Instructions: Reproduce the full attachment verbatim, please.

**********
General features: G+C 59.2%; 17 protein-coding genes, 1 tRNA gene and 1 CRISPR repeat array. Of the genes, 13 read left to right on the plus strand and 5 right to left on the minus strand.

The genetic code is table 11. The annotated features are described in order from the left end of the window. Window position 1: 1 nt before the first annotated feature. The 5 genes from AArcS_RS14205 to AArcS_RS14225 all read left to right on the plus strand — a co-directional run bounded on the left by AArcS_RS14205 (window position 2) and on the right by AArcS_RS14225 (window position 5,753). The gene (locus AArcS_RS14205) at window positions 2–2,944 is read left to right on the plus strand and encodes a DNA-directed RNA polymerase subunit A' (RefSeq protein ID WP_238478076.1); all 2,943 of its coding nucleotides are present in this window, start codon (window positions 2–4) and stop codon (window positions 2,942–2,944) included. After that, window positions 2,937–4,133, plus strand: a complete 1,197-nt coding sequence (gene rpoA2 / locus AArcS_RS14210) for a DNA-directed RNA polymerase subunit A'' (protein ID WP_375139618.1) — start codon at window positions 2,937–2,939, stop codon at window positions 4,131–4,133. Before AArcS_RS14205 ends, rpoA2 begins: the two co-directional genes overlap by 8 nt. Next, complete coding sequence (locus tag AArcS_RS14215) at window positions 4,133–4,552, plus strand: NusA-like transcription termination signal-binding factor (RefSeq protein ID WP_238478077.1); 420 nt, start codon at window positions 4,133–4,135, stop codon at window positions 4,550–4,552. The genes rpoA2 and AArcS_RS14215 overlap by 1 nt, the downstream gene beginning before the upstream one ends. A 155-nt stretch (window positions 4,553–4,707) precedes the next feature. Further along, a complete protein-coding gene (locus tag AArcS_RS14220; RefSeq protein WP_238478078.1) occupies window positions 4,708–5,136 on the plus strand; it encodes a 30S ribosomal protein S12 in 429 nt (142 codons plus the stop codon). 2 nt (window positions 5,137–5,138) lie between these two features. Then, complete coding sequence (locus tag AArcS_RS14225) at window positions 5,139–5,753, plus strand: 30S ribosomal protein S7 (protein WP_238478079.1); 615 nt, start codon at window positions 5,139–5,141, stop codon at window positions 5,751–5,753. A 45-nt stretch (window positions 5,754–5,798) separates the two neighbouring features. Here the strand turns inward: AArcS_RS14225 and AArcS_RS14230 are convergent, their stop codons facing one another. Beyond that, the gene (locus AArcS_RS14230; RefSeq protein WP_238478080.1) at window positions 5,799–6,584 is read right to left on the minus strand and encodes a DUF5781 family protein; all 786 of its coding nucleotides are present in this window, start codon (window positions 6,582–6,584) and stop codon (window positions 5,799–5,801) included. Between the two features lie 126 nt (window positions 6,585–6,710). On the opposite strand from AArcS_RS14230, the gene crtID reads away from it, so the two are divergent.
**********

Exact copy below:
General features: G+C 59.2%; 17 protein-coding genes, 1 tRNA gene and 1 CRISPR repeat array. Of the genes, 13 read left to right on the plus strand and 5 right to left on the minus strand.

The genetic code is table 11. The annotated features are described in order from the left end of the window. Window position 1: 1 nt before the first annotated feature. The 5 genes from AArcS_RS14205 to AArcS_RS14225 all read left to right on the plus strand — a co-directional run bounded on the left by AArcS_RS14205 (window position 2) and on the right by AArcS_RS14225 (window position 5,753). The gene (locus AArcS_RS14205) at window positions 2–2,944 is read left to right on the plus strand and encodes a DNA-directed RNA polymerase subunit A' (RefSeq protein ID WP_238478076.1); all 2,943 of its coding nucleotides are present in this window, start codon (window positions 2–4) and stop codon (window positions 2,942–2,944) included. After that, window positions 2,937–4,133, plus strand: a complete 1,197-nt coding sequence (gene rpoA2 / locus AArcS_RS14210) for a DNA-directed RNA polymerase subunit A'' (protein ID WP_375139618.1) — start codon at window positions 2,937–2,939, stop codon at window positions 4,131–4,133. Before AArcS_RS14205 ends, rpoA2 begins: the two co-directional genes overlap by 8 nt. Next, complete coding sequence (locus tag AArcS_RS14215) at window positions 4,133–4,552, plus strand: NusA-like transcription termination signal-binding factor (RefSeq protein ID WP_238478077.1); 420 nt, start codon at window positions 4,133–4,135, stop codon at window positions 4,550–4,552. The genes rpoA2 and AArcS_RS14215 overlap by 1 nt, the downstream gene beginning before the upstream one ends. A 155-nt stretch (window positions 4,553–4,707) precedes the next feature. Further along, a complete protein-coding gene (locus tag AArcS_RS14220; RefSeq protein WP_238478078.1) occupies window positions 4,708–5,136 on the plus strand; it encodes a 30S ribosomal protein S12 in 429 nt (142 codons plus the stop codon). 2 nt (window positions 5,137–5,138) lie between these two features. Then, complete coding sequence (locus tag AArcS_RS14225) at window positions 5,139–5,753, plus strand: 30S ribosomal protein S7 (protein WP_238478079.1); 615 nt, start codon at window positions 5,139–5,141, stop codon at window positions 5,751–5,753. A 45-nt stretch (window positions 5,754–5,798) separates the two neighbouring features. Here the strand turns inward: AArcS_RS14225 and AArcS_RS14230 are convergent, their stop codons facing one another. Beyond that, the gene (locus AArcS_RS14230; RefSeq protein WP_238478080.1) at window positions 5,799–6,584 is read right to left on the minus strand and encodes a DUF5781 family protein; all 786 of its coding nucleotides are present in this window, start codon (window positions 6,582–6,584) and stop codon (window positions 5,799–5,801) included. Between the two features lie 126 nt (window positions 6,585–6,710). On the opposite strand from AArcS_RS14230, the gene crtID reads away from it, so the two are divergent.